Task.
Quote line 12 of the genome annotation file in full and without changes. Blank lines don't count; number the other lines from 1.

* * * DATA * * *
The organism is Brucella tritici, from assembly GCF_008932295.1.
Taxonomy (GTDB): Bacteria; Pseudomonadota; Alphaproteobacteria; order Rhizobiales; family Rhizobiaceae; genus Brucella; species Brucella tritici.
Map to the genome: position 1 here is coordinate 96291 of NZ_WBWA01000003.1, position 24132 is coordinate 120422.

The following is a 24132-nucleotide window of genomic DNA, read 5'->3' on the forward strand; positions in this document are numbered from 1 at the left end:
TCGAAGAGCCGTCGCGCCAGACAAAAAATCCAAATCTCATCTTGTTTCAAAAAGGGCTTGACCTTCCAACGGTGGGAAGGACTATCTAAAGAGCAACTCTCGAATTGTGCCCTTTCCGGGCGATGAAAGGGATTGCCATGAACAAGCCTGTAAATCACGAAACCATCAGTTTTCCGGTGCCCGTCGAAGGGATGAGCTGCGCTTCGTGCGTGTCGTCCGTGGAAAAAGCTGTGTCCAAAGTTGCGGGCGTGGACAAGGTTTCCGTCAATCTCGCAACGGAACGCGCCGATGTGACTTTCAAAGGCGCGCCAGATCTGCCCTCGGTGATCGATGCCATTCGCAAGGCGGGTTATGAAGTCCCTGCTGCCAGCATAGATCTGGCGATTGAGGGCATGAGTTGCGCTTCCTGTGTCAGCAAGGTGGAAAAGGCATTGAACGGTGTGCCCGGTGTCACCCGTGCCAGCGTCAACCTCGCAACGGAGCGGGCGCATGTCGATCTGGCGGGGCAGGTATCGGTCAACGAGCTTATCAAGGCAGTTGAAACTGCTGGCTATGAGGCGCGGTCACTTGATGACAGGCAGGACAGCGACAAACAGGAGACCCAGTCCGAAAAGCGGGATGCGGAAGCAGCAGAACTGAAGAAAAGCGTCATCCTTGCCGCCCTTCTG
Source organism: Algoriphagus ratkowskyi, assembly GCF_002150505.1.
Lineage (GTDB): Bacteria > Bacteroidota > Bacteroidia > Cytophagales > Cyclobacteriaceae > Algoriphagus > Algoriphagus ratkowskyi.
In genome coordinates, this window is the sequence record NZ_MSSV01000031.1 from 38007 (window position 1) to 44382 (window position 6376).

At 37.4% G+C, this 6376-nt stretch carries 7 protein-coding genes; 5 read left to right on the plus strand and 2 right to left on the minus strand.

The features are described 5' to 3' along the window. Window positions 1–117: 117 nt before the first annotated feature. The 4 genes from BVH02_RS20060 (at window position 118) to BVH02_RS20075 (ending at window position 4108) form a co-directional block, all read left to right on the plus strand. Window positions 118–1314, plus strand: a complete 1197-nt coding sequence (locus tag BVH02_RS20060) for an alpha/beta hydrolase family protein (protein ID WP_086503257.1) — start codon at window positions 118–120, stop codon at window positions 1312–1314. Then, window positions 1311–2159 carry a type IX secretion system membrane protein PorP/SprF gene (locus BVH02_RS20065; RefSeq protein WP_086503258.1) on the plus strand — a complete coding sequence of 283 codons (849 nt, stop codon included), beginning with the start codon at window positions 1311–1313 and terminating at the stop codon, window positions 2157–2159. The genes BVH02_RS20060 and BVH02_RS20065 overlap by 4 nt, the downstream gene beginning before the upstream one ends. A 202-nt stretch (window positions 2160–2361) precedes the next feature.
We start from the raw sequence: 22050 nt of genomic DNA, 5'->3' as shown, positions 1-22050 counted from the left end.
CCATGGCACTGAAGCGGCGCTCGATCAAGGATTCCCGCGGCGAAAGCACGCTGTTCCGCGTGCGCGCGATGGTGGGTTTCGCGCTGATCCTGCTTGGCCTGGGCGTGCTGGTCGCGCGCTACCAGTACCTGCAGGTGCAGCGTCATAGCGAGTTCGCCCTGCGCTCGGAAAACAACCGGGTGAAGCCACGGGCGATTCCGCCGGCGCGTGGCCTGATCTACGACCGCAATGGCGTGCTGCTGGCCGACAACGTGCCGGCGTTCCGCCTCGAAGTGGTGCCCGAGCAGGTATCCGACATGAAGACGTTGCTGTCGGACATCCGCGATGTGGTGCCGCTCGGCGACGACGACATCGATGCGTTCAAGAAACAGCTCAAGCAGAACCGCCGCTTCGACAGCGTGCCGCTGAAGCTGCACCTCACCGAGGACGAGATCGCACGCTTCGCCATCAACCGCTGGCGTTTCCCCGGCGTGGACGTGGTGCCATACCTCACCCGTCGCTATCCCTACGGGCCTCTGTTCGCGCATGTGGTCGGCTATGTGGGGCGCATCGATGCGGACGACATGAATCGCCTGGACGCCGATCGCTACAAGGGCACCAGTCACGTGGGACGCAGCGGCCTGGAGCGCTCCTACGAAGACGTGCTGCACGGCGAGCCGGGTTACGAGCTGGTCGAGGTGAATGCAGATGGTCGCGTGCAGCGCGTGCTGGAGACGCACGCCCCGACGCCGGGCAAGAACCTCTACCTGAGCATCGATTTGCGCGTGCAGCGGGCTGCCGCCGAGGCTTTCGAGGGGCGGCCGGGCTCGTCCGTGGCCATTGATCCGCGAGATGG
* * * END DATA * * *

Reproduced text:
CCATGGCACTGAAGCGGCGCTCGATCAAGGATTCCCGCGGCGAAAGCACGCTGTTCCGCGTGCGCGCGATGGTGGGTTTCGCGCTGATCCTGCTTGGCCTGGGCGTGCTGGTCGCGCGCTACCAGTACCTGCAGGTGCAGCGTCATAGCGAGTTCGCCCTGCGCTCGGAAAACAACCGGGTGAAGCCACGGGCGATTCCGCCGGCGCGTGGCCTGATCTACGACCGCAATGGCGTGCTGCTGGCCGACAACGTGCCGGCGTTCCGCCTCGAAGTGGTGCCCGAGCAGGTATCCGACATGAAGACGTTGCTGTCGGACATCCGCGATGTGGTGCCGCTCGGCGACGACGACATCGATGCGTTCAAGAAACAGCTCAAGCAGAACCGCCGCTTCGACAGCGTGCCGCTGAAGCTGCACCTCACCGAGGACGAGATCGCACGCTTCGCCATCAACCGCTGGCGTTTCCCCGGCGTGGACGTGGTGCCATACCTCACCCGTCGCTATCCCTACGGGCCTCTGTTCGCGCATGTGGTCGGCTATGTGGGGCGCATCGATGCGGACGACATGAATCGCCTGGACGCCGATCGCTACAAGGGCACCAGTCACGTGGGACGCAGCGGCCTGGAGCGCTCCTACGAAGACGTGCTGCACGGCGAGCCGGGTTACGAGCTGGTCGAGGTGAATGCAGATGGTCGCGTGCAGCGCGTGCTGGAGACGCACGCCCCGACGCCGGGCAAGAACCTCTACCTGAGCATCGATTTGCGCGTGCAGCGGGCTGCCGCCGAGGCTTTCGAGGGGCGGCCGGGCTCGTCCGTGGCCATTGATCCGCGAGATGG